As more and more states move to mail-in ballots as the safest way to vote during a pandemic, Trump has mobilized the Republican Party to fight them and the Republican National Committee filed suit in California last week. He has made two accusations about mail-in ballots; the first is that they favor Democrats and the second is that they make it easier to cheat. Neither one is supported by the facts. There is no evidence to suggest a systematic bias towards one party or another from mail-in ballots. Nor is there any evidence that there is widespread fraud in the use of mail-in ballots.
This is not the first time that President Trump has been obsessed with vote fraud. After he won the 2016 election he declared, without any proof, that millions of undocumented immigrants voted illegally and that without them he would have won the popular vote as well as the electoral college vote.
In addition to winning the Electoral College in a landslide, I won the popular vote if you deduct the millions of people who voted illegally
— Donald J. Trump (@realDonaldTrump) November 27, 2016
He was so enamored of this explanation for why he lost the popular vote that he even convened a task force to look at voter fraud—a task force that found so little fraud it was disbanded the next year without even issuing a report.
The Heritage Foundation, a right-wing think tank, has been studying voter fraud for years in order to provide support for more restrictive voting laws such as voter ID. The most recent report has an attention-grabbing headline: “Database Swells to 1,285 Proven Cases of Voter Fraud in America.” They admit that the report isn’t comprehensive because it doesn’t capture cases that aren’t investigated or prosecuted. Yet, on the basis of that report they argue that there is serious voter fraud in America.
Heritage makes their full database available, so we were able to look into the cases of voter fraud that they claim represent rampant illegal activity. We began with the five states that have already used universal vote-by-mail systems and thus have one or more elections under their belt. Then we looked at the way Heritage categorizes cases of voter fraud. Most of their categories, such as false voter registration or ballot petition fraud, can occur regardless of whether a state has implemented vote-by-mail. However, we might expect that duplicate voting and fraudulent use of an absentee ballot—both of which typically involve one person voting their own ballot and someone else’s ballot as well—would be easier in vote-by-mail states than in states where the voter would have to physically travel between precincts or from one county to another.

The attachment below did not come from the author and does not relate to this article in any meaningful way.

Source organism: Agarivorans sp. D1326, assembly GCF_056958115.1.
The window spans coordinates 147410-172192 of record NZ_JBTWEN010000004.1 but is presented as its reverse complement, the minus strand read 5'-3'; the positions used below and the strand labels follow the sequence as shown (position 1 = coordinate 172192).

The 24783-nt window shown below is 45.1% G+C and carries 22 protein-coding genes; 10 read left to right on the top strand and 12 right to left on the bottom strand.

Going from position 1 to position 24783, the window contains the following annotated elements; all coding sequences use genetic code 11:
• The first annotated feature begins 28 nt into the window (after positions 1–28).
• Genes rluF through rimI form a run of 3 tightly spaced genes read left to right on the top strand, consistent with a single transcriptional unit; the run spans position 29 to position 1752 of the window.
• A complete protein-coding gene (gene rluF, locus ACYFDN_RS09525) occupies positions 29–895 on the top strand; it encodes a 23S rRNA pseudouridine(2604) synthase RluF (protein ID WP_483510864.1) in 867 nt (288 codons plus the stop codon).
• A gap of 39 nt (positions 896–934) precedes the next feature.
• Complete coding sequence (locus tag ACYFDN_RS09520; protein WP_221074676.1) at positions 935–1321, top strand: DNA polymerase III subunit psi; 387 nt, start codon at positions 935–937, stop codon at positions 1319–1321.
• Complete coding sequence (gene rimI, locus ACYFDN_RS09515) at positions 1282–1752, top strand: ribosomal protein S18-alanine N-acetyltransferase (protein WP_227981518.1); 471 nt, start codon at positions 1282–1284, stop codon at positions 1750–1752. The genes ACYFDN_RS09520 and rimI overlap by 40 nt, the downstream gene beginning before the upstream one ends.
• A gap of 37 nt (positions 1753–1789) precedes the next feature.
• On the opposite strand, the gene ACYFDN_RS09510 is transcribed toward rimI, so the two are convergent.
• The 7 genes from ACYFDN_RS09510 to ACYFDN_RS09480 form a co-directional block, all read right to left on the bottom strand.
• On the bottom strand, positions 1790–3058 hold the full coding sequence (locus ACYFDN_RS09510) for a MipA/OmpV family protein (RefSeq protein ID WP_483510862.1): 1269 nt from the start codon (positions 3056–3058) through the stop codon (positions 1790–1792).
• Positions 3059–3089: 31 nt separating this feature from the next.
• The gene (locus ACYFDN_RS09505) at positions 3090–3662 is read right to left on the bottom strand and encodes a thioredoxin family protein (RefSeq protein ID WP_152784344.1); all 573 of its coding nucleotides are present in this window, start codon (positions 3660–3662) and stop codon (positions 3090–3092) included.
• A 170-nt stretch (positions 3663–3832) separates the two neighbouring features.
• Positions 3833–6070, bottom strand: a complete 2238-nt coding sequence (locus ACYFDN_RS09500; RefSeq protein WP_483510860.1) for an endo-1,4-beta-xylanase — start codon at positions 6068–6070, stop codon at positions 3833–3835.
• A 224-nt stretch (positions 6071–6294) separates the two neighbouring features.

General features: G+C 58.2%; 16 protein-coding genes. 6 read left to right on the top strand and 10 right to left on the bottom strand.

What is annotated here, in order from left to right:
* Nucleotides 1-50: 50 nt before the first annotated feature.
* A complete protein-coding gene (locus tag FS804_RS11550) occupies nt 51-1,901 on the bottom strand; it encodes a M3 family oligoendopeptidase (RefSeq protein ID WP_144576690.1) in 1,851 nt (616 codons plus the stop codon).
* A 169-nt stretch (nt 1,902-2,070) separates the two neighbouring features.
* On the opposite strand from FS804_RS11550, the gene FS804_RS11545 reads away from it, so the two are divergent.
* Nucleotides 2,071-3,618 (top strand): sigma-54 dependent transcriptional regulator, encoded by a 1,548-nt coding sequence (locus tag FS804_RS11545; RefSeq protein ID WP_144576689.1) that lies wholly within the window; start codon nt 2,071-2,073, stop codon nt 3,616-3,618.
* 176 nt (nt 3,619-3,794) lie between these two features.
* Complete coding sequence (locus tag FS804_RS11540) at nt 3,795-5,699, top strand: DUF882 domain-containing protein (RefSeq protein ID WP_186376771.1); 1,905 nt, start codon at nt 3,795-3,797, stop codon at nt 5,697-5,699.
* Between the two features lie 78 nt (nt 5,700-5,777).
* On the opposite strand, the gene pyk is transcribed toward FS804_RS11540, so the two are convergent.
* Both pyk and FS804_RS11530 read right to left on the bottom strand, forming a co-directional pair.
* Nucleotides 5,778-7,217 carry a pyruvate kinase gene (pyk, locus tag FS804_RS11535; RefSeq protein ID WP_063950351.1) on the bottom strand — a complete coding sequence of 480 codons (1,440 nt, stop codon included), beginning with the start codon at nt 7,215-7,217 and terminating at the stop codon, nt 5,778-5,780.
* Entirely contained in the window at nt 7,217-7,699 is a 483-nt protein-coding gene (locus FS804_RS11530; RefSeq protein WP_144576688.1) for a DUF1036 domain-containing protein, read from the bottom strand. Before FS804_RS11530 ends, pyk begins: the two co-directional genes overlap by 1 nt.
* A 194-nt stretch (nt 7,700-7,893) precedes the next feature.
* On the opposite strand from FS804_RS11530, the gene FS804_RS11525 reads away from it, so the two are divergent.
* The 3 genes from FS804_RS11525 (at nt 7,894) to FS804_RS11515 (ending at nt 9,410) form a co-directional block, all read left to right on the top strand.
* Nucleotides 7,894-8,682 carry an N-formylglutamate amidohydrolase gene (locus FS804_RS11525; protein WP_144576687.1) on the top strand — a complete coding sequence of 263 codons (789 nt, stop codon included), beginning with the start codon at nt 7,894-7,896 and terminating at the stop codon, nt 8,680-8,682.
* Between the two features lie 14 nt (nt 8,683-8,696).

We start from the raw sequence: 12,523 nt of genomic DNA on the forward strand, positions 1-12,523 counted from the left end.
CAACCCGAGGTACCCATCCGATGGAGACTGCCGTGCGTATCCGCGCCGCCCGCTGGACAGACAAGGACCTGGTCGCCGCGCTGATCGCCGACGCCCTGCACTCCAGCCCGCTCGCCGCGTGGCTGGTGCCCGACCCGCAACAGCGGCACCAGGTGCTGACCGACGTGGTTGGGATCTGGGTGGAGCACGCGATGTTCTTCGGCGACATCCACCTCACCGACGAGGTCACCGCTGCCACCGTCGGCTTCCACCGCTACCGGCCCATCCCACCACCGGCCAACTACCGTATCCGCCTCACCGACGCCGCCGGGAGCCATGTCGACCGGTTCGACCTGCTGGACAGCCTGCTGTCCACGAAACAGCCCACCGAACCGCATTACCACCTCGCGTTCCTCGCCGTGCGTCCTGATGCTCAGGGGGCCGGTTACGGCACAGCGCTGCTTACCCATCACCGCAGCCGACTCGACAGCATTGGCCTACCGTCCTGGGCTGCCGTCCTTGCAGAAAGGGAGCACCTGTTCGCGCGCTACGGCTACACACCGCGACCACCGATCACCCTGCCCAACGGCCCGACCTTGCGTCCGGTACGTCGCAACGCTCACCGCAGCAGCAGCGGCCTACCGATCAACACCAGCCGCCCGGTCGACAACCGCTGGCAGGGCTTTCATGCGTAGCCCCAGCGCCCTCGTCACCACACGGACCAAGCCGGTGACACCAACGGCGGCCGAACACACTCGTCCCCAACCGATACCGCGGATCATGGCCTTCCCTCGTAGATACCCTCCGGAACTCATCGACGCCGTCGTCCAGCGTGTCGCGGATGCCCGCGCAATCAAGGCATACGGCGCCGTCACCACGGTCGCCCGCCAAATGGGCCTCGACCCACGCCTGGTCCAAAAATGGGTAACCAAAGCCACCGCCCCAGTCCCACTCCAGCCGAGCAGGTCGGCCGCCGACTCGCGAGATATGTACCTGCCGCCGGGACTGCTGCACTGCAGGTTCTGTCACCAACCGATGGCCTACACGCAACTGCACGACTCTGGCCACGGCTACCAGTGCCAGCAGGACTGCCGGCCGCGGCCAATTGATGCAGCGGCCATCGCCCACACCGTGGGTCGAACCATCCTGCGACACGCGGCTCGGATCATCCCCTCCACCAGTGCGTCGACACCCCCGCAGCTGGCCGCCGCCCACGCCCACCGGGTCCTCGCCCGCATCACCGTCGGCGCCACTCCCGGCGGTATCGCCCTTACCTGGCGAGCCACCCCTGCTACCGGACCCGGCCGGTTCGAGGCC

The following table lists the five states that have been using vote-by-mail prior to 2018. We looked at their fraud cases from the Heritage sample to see how many were of a type that vote-by-mail systems might be more vulnerable to and how many votes were affected. Our conclusion, from Heritage’s data: There is surprisingly little voter fraud and not nearly enough to justify blocking vote-by-mail systems in a pandemic.
|Total cases of voter fraud in Heritage sample
|Total cases of duplicate voting or absentee ballot fraud In Heritage sample
|Number of fraudulent votes attempted by mail
|Time period for collection of fraud cases
|Year vote-by-mail enacted
|Number of general election votes cast over the same time period
The above chart refutes the contention that mail-in ballot systems are rife with fraud in several ways. First, note the small number of voter fraud cases overall. Next, note that a subset of those cases involve types of fraud to which mail-in ballot systems would be especially susceptible. Next, look at the time periods covered by these data. In Oregon, the first state to adopt a universal vote-by-mail system, the Heritage researchers had to cover a period of 19 years in order to find 15 cases of voter fraud! Less than one case a year hardly qualifies as rampant voter fraud.
But perhaps the most revealing column is the one listing the number of fraudulent votes attempted by mail. Republicans would have you believe that vote fraud is widespread enough to affect elections. But the fraud uncovered by the Heritage study is inconsequential. What has been uncovered in these five vote-by-mail states is on the individual level and not on an organized level. For instance, Janice Waters of Marysville, Washington, was found guilty of voting a ballot for her son who was a convicted felon and thus not eligible to vote. Jane Kay Balogh, also from Washington, was convicted of registering her dog Duncan to vote at her address and filling out an absentee ballot for him. Waters was sentenced to jail time, later converted to community service; Balogh got a deferred sentence plus community service and had to pay court costs. In Oregon, Terri Louise Kobialka was convicted of filling out a ballot mailed to her apartment in the name of a former roommate. She was fined $500 and ordered to do 120 hours of community service.
Of course, there are instances of large-scale vote fraud. The most famous one occurred in the 9th congressional district of North Carolina in the 2018 election cycle where political operatives for the Republican congressional candidate illegally collected absentee ballots. They were caught and convicted. The election was overturned and a new one held.
Any case of voter fraud is serious, and the guilty parties should be caught and prosecuted. But the evidence presented by the Heritage database does not make the case that voter fraud is a major problem in America, nor does it make the case that mail-in ballot systems are riddled with fraudulent activity. If that’s all the opponents of vote-by-mail can come up with, their case will not persuade the millions of voters who would like to cast their ballots safely and securely in November.
Note: This post was updated on 6/11/2020. The original version incorrectly stated that Dan McCready won in NC-09.